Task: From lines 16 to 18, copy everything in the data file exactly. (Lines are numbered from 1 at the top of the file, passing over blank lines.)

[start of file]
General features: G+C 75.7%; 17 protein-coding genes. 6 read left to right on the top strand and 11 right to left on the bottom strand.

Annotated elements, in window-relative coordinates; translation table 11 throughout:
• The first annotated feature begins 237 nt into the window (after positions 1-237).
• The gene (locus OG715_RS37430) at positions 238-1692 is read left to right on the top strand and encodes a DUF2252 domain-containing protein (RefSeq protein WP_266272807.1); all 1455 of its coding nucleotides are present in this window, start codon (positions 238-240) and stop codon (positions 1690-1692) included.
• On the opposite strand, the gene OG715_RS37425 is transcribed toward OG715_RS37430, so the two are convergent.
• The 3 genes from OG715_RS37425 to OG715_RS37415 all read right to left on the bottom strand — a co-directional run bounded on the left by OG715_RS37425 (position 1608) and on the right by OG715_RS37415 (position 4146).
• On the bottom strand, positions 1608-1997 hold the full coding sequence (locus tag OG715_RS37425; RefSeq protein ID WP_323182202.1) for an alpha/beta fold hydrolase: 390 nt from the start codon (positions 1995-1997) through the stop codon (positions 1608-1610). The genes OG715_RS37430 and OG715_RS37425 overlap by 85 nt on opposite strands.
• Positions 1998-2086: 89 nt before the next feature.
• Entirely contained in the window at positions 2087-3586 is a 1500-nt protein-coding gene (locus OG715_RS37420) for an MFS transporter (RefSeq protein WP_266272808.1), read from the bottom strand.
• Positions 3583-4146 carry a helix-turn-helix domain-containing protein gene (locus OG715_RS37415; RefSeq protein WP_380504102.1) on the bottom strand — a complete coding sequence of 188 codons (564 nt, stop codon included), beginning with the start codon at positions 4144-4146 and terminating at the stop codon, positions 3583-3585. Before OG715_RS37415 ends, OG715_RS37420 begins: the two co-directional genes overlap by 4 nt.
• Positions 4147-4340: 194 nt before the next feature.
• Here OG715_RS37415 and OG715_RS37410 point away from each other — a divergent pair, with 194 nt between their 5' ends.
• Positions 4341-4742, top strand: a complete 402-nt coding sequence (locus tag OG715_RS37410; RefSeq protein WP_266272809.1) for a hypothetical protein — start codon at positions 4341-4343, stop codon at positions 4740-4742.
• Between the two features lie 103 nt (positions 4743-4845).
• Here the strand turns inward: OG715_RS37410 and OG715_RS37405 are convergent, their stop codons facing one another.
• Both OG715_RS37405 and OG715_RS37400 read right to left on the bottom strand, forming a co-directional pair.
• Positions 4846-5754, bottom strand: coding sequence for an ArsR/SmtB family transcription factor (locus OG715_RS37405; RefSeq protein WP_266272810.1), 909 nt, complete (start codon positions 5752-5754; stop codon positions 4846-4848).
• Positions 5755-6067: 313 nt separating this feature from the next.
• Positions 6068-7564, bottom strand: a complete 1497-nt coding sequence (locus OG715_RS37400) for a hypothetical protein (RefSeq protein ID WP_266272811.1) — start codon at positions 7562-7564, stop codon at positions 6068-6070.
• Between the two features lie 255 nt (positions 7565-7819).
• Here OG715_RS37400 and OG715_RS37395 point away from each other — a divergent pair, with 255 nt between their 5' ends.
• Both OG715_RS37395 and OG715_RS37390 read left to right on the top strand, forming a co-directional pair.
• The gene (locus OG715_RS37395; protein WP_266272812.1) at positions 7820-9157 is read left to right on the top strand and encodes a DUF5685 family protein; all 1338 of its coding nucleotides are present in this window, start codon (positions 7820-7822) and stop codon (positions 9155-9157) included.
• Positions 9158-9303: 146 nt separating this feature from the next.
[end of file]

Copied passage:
• Both OG715_RS37405 and OG715_RS37400 read right to left on the bottom strand, forming a co-directional pair.
• Positions 4846-5754, bottom strand: coding sequence for an ArsR/SmtB family transcription factor (locus OG715_RS37405; RefSeq protein WP_266272810.1), 909 nt, complete (start codon positions 5752-5754; stop codon positions 4846-4848).
• Positions 5755-6067: 313 nt separating this feature from the next.